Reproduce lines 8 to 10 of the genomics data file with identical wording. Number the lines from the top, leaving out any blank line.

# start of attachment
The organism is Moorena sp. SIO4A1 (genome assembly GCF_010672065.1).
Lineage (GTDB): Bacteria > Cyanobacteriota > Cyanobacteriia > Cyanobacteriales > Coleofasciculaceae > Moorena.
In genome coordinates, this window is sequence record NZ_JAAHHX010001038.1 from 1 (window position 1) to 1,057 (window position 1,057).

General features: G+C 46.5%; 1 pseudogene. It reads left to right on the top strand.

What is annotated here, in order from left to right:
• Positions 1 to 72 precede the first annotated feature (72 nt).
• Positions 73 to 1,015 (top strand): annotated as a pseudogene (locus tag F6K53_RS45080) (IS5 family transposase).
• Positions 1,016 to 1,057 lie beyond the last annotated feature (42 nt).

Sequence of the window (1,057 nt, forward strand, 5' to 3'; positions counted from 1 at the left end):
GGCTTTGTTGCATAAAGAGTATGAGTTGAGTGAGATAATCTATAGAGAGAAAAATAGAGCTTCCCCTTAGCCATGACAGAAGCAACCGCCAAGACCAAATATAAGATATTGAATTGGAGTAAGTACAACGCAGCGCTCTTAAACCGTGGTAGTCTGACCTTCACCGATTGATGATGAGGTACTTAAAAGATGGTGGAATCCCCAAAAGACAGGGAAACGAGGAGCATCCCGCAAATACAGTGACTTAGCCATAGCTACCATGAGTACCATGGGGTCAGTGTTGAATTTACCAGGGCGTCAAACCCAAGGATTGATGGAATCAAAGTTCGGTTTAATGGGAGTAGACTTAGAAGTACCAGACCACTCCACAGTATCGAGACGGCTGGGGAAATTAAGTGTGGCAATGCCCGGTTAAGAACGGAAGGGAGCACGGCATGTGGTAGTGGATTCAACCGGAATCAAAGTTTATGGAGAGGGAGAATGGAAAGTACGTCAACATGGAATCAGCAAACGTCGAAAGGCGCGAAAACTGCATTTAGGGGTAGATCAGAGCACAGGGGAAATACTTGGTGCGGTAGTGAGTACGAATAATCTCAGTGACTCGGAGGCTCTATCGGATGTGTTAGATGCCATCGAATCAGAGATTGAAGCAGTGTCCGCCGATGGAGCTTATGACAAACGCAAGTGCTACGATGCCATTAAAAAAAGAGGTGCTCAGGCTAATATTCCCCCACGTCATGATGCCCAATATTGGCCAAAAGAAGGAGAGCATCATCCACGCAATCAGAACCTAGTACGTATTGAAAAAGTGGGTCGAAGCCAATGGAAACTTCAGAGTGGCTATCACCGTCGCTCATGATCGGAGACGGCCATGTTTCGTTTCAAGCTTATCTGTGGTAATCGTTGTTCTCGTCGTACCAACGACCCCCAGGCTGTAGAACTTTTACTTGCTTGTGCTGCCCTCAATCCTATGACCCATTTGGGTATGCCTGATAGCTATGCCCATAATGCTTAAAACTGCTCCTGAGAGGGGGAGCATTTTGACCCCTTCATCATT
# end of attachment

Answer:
• Positions 1,016 to 1,057 lie beyond the last annotated feature (42 nt).

Sequence of the window (1,057 nt, forward strand, 5' to 3'; positions counted from 1 at the left end):
GGCTTTGTTGCATAAAGAGTATGAGTTGAGTGAGATAATCTATAGAGAGAAAAATAGAGCTTCCCCTTAGCCATGACAGAAGCAACCGCCAAGACCAAATATAAGATATTGAATTGGAGTAAGTACAACGCAGCGCTCTTAAACCGTGGTAGTCTGACCTTCACCGATTGATGATGAGGTACTTAAAAGATGGTGGAATCCCCAAAAGACAGGGAAACGAGGAGCATCCCGCAAATACAGTGACTTAGCCATAGCTACCATGAGTACCATGGGGTCAGTGTTGAATTTACCAGGGCGTCAAACCCAAGGATTGATGGAATCAAAGTTCGGTTTAATGGGAGTAGACTTAGAAGTACCAGACCACTCCACAGTATCGAGACGGCTGGGGAAATTAAGTGTGGCAATGCCCGGTTAAGAACGGAAGGGAGCACGGCATGTGGTAGTGGATTCAACCGGAATCAAAGTTTATGGAGAGGGAGAATGGAAAGTACGTCAACATGGAATCAGCAAACGTCGAAAGGCGCGAAAACTGCATTTAGGGGTAGATCAGAGCACAGGGGAAATACTTGGTGCGGTAGTGAGTACGAATAATCTCAGTGACTCGGAGGCTCTATCGGATGTGTTAGATGCCATCGAATCAGAGATTGAAGCAGTGTCCGCCGATGGAGCTTATGACAAACGCAAGTGCTACGATGCCATTAAAAAAAGAGGTGCTCAGGCTAATATTCCCCCACGTCATGATGCCCAATATTGGCCAAAAGAAGGAGAGCATCATCCACGCAATCAGAACCTAGTACGTATTGAAAAAGTGGGTCGAAGCCAATGGAAACTTCAGAGTGGCTATCACCGTCGCTCATGATCGGAGACGGCCATGTTTCGTTTCAAGCTTATCTGTGGTAATCGTTGTTCTCGTCGTACCAACGACCCCCAGGCTGTAGAACTTTTACTTGCTTGTGCTGCCCTCAATCCTATGACCCATTTGGGTATGCCTGATAGCTATGCCCATAATGCTTAAAACTGCTCCTGAGAGGGGGAGCATTTTGACCCCTTCATCATT